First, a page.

After eight months, Cuba is once again receiving Venezuelan light crude oil, according to a Reuters report based on a PDVSA shipment document. A lack of supply was the cause of the eight-month pause that led to a production halt at the island’s jointly-owned Cienfuegos refinery. Last year, PDVSA minimized exports of its lighter grade crudes, especially to the Caribbean, which since then have been used mainly to dilute its extra-heavy oil and convert it into exportable crude.
Previously, PDVSA officials dismissed accusations that the state-owned oil company planned to reduce exports to Cuba, according to Xinhua. Instead, Caracas stated that production problems at the Cienfuegos refinery were caused by technical difficulties. Cienfuegos is a Soviet-era refinery originally built to process Russian crude and later upgraded by PDVSA to convert up to 65,000 barrels per day (bpd) of Venezuelan oil.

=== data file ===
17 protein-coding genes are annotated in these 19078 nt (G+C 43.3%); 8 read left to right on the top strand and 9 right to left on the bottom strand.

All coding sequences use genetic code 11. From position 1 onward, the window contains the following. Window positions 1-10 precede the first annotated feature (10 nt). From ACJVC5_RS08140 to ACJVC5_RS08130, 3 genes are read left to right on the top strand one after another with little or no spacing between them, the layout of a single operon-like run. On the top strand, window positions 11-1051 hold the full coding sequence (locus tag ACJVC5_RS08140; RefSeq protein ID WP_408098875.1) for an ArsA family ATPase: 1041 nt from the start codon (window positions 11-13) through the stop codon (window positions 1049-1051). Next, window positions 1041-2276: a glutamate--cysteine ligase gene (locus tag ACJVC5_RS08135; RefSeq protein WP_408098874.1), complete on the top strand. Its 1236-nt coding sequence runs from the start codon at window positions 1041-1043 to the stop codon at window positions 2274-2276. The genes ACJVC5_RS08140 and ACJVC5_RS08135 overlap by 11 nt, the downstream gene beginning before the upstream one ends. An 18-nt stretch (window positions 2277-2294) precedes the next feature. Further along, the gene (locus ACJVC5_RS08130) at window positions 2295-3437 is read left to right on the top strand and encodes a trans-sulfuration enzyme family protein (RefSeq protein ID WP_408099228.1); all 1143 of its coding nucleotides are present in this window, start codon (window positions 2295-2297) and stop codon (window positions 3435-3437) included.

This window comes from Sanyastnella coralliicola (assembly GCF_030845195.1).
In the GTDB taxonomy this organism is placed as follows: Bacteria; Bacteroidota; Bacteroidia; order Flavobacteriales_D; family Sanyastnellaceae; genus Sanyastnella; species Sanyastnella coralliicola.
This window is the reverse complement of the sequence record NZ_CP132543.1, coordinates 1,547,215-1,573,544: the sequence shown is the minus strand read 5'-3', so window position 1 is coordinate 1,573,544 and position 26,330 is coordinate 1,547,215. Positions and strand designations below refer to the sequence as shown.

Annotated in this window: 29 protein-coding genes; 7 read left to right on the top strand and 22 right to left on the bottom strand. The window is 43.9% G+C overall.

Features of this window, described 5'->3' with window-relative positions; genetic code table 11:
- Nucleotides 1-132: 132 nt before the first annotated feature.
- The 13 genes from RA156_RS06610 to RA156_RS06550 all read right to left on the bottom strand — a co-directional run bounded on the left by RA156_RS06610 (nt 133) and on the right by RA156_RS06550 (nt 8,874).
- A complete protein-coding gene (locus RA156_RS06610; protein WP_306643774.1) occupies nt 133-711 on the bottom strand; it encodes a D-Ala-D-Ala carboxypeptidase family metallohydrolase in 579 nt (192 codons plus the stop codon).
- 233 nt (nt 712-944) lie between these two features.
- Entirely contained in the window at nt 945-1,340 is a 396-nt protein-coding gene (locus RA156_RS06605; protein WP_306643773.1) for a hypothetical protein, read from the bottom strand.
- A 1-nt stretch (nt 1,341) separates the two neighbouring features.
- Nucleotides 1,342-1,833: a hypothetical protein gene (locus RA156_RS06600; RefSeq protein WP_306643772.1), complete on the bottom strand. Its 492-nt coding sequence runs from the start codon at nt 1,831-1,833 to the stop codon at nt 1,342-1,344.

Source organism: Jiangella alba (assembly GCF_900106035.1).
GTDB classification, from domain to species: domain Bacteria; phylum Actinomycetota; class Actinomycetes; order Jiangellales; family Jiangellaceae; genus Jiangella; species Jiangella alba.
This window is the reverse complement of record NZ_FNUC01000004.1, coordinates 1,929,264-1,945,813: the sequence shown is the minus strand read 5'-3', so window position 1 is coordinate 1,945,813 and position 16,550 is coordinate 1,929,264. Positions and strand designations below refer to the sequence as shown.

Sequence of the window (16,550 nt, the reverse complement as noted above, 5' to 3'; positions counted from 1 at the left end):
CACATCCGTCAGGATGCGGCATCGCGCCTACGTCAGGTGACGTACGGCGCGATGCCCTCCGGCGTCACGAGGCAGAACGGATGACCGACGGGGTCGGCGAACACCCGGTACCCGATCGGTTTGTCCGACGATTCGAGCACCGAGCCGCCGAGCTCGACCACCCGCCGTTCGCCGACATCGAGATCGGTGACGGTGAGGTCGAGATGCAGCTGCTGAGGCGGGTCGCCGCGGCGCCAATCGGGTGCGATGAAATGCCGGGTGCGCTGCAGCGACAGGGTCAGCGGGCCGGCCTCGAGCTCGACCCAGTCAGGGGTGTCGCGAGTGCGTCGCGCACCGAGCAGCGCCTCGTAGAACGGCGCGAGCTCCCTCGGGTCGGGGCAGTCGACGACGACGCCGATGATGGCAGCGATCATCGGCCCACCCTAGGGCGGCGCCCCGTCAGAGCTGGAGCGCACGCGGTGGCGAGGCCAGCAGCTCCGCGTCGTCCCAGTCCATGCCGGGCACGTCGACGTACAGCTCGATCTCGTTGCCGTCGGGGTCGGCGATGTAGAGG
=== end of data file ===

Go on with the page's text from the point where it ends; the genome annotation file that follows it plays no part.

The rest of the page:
This supply fall caused unmet demand on the island, which led PDVSA to resume its Mesa 30 crude exports to Cuba, a source told Reuters. Overall, La Habana received 1.39 million crude barrels in March, coming from three separate cargos.
About 4 percent of Venezuela’s oil exports to Cuba had been halted prior to this shipment, even though the island is a member of the Petrocaribe alliance of nations that receive oil shipments under preferential conditions. In March, Cuba announced it would cut premium gasoline supply due to the drop in Venezuelan oil imports. This put the island in a difficult position, as Venezuelan crude imports are subsidized.